Yugoslavia and Its Historians: Understanding the Balkan Wars of the 1990s
Norman M. Naimark, Holly Case
Stanford University Press, Feb 19, 2003 - History - 296 pages
Most of what has been written about the recent history of Yugoslavia and the fierce wars that have plagued that country has been produced by journalists, political analysts, diplomats, human rights organization, the United Nations, and other government and intergovernmental organizations. Professional historians of Yugoslavia, however, have been strangely silent about the wars and the breakup of the country. This book is an effort to end that silence.
The goal of this volume is to bring together insights from a distinguished group of American and European scholars of Yugoslavia to add depth to our historical understanding of that country’s recent struggles. The first part of the volume examines the ways in which images of the Yugoslav past have shaped current understandings of the region. The second part deals more directly with the events of the recent past and also looks forward to some of the problems and future prospects for Yugoslavia’s successor states.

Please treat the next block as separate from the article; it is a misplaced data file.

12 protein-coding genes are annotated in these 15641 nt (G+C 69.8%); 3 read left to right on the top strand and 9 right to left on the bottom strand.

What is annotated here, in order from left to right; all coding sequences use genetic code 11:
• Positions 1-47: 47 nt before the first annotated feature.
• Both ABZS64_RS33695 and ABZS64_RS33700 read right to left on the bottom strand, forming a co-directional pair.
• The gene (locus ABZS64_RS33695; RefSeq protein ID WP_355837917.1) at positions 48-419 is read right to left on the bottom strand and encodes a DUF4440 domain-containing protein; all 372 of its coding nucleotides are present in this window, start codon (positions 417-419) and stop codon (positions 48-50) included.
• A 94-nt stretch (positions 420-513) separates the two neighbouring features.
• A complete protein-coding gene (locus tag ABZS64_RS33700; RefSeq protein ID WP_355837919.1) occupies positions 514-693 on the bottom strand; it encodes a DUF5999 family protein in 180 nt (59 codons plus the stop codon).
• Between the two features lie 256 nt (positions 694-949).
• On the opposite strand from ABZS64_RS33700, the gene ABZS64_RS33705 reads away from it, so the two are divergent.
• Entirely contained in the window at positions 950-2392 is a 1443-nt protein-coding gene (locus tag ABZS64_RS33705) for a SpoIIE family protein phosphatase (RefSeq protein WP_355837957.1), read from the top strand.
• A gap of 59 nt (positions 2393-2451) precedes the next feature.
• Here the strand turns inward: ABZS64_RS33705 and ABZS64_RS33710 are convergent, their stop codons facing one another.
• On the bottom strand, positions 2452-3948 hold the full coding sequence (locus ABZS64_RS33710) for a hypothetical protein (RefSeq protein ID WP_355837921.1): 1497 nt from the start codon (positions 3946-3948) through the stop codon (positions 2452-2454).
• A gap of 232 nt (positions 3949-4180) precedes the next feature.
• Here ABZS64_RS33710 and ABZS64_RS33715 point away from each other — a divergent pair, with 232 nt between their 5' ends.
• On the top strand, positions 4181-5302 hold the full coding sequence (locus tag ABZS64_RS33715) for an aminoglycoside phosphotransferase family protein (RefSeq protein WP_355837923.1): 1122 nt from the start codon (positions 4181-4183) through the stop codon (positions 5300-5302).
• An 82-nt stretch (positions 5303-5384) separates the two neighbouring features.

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LibraryThing ReviewUser Review - Shrike58 - LibraryThing
This is a nice enough little collection of essays on the deeper roots of the disintegration of Yugoslavia. The problem is that the conference that generated these papers was in 2000 and the book came out in 2003, meaning that it's already becoming dated. Read full review
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